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Subject: Obsolescence of photographic film

Obsolescence of photographic film

From: Charles Stewart <cstewart>
Date: Tuesday, October 7, 2003
Frank A. Reynolds <fr0c [at] andrew__cmu__edu> writes

>Does anyone have a really "practical estimate" of when Kodak (and/or
>other major photographic film manufactures) will drop or scale down
>their involvement in professional films?

I don't have inside information as to a Kodak "target date" for
stopping film manufacture.  The demand for films is probably too
high for now and too unpredictable for the future to be able to
adhere to any such date.

Dropping certain emulsions from production with little warning and
making changes ("improvements") in materials without notice has been
Kodak's obnoxious practice for many years, driving imaging
professionals up the wall.  Recently the company consigned it's
standard black and white films to a new production facility,
pretty-well ruining the products in the process, in my opinion.  We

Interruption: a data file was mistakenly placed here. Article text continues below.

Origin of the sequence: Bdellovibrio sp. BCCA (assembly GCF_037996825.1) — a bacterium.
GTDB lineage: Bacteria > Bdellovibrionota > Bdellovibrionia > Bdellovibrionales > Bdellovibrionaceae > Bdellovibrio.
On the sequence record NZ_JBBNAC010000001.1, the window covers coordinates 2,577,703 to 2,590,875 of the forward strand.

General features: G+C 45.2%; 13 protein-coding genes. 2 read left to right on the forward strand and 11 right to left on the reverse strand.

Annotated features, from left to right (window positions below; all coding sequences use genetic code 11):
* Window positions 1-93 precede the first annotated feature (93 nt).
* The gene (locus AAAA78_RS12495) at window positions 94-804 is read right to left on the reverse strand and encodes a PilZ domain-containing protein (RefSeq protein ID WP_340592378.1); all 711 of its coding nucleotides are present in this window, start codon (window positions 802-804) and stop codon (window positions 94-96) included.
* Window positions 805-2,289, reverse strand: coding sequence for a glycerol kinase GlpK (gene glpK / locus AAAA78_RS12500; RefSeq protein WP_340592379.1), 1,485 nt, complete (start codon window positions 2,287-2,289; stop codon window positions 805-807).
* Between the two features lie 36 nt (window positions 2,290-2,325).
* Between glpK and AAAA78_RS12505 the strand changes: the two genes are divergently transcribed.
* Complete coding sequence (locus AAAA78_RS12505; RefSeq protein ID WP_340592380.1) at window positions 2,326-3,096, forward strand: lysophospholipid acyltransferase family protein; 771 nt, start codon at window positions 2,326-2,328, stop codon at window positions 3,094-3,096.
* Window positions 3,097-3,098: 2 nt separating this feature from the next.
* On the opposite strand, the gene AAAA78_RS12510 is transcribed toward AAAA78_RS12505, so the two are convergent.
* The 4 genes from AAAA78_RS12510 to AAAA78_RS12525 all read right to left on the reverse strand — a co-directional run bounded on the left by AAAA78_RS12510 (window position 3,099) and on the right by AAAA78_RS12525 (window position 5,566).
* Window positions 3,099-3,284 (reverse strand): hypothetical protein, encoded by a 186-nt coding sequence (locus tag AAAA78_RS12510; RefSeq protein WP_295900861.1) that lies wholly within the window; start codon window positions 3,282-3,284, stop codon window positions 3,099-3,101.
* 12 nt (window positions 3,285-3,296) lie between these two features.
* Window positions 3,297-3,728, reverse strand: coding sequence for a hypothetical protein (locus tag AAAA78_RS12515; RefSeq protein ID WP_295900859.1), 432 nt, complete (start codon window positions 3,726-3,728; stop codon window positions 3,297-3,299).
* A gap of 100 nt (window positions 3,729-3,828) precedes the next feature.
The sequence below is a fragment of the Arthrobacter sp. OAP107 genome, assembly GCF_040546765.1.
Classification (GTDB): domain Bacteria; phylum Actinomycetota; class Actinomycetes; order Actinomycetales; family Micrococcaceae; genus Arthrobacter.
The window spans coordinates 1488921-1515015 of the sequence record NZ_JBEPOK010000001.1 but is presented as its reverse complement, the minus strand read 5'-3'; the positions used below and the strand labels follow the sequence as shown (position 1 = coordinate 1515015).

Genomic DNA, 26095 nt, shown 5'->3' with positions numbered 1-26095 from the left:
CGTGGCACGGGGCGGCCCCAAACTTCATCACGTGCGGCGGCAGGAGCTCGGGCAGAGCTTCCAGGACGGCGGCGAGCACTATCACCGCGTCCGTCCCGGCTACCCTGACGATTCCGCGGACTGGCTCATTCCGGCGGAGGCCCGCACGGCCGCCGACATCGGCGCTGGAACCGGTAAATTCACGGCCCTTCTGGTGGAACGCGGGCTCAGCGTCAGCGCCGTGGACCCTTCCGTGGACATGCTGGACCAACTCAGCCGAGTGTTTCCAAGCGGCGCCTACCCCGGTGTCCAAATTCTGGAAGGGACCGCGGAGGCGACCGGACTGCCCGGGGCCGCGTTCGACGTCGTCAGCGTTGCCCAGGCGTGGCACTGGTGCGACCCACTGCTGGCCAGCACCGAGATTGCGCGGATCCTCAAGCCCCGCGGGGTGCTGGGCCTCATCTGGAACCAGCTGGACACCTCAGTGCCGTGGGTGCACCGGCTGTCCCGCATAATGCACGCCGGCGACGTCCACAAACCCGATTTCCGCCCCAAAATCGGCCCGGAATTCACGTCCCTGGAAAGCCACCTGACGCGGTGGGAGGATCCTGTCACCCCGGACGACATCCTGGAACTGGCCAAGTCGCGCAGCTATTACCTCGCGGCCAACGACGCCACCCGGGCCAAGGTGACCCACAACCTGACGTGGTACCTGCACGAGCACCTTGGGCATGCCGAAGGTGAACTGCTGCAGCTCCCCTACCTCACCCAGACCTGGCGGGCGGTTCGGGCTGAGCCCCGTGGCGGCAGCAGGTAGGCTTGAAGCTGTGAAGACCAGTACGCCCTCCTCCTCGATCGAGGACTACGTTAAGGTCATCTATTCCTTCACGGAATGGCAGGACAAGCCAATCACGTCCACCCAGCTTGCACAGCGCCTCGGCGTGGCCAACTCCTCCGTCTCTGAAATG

still use Kodak microfilm products here, but I've switched to Ilford
or Fuji for my personal work, as Kodak seems relentlessly to alter
their films for the worse.  If Kodak's announcements of an imminent
switch to digital trouble you, I think you may take comfort in the
likelihood of other manufacturers making quality films for many
years to come.  The reasons for this are several: image permanence
issues with digital records; the large number of film cameras in
circulation as well as the large number of these still being
produced and sold, etc.

Chas. Stewart
Senior Photographer
Library Photographic Service, UC, Berkeley


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